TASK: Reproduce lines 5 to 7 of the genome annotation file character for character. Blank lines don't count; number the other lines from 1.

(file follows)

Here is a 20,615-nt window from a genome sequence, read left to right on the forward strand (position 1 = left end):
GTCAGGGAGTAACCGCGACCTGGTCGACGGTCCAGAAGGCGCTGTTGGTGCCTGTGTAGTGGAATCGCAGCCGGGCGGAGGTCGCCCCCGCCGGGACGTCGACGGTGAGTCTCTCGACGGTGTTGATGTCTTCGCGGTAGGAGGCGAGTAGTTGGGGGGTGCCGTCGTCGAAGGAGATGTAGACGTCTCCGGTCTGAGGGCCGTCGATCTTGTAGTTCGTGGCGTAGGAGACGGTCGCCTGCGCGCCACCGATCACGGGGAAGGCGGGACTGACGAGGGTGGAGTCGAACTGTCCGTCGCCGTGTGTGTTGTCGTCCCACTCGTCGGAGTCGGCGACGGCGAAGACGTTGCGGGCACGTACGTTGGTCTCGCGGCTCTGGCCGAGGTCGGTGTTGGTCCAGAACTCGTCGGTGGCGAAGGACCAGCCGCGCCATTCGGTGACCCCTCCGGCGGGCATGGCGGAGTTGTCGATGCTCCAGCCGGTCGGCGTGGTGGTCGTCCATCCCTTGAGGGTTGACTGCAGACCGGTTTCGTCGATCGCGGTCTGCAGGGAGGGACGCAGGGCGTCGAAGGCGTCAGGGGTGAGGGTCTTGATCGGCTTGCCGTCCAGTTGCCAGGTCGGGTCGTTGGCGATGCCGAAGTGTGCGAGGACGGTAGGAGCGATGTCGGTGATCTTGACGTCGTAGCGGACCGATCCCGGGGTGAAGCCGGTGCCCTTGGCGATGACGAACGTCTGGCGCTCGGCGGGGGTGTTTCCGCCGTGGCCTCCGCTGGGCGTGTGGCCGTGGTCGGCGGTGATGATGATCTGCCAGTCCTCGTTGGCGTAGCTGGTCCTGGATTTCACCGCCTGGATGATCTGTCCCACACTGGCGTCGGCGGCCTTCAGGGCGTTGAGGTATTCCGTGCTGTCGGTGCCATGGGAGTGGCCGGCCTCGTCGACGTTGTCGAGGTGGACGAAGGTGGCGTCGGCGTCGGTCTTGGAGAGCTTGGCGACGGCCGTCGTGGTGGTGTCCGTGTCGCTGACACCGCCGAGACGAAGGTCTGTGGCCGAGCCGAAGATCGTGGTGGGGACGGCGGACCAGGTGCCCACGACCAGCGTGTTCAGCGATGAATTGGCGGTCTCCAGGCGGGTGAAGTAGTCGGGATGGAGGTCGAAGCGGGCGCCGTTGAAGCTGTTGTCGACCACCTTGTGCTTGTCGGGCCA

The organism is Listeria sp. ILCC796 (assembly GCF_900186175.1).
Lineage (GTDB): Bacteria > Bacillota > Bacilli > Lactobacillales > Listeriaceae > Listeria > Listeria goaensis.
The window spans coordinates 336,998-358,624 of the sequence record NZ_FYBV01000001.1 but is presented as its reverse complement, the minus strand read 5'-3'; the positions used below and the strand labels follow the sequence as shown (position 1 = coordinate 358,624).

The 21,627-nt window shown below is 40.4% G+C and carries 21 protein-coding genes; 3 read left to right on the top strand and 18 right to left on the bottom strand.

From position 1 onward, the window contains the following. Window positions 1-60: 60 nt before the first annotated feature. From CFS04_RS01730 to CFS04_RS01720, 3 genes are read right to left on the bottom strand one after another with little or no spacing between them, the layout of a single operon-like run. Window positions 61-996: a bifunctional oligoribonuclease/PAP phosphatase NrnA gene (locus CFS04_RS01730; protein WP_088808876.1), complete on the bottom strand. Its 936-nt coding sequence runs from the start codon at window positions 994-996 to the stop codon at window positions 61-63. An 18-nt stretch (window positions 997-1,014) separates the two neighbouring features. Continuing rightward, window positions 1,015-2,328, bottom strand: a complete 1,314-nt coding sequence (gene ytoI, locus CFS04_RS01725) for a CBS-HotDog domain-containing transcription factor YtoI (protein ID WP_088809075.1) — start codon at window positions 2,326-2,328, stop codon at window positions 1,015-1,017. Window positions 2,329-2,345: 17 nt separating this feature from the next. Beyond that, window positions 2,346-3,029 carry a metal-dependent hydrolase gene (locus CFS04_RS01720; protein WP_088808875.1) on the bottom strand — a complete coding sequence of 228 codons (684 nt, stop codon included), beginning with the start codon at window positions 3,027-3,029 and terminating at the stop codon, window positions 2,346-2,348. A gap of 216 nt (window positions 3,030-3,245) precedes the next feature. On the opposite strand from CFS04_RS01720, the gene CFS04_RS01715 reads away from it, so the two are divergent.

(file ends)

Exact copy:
The window spans coordinates 336,998-358,624 of the sequence record NZ_FYBV01000001.1 but is presented as its reverse complement, the minus strand read 5'-3'; the positions used below and the strand labels follow the sequence as shown (position 1 = coordinate 358,624).

The 21,627-nt window shown below is 40.4% G+C and carries 21 protein-coding genes; 3 read left to right on the top strand and 18 right to left on the bottom strand.

From position 1 onward, the window contains the following. Window positions 1-60: 60 nt before the first annotated feature. From CFS04_RS01730 to CFS04_RS01720, 3 genes are read right to left on the bottom strand one after another with little or no spacing between them, the layout of a single operon-like run. Window positions 61-996: a bifunctional oligoribonuclease/PAP phosphatase NrnA gene (locus CFS04_RS01730; protein WP_088808876.1), complete on the bottom strand. Its 936-nt coding sequence runs from the start codon at window positions 994-996 to the stop codon at window positions 61-63. An 18-nt stretch (window positions 997-1,014) separates the two neighbouring features. Continuing rightward, window positions 1,015-2,328, bottom strand: a complete 1,314-nt coding sequence (gene ytoI, locus CFS04_RS01725) for a CBS-HotDog domain-containing transcription factor YtoI (protein ID WP_088809075.1) — start codon at window positions 2,326-2,328, stop codon at window positions 1,015-1,017. Window positions 2,329-2,345: 17 nt separating this feature from the next. Beyond that, window positions 2,346-3,029 carry a metal-dependent hydrolase gene (locus CFS04_RS01720; protein WP_088808875.1) on the bottom strand — a complete coding sequence of 228 codons (684 nt, stop codon included), beginning with the start codon at window positions 3,027-3,029 and terminating at the stop codon, window positions 2,346-2,348. A gap of 216 nt (window positions 3,030-3,245) precedes the next feature. On the opposite strand from CFS04_RS01720, the gene CFS04_RS01715 reads away from it, so the two are divergent.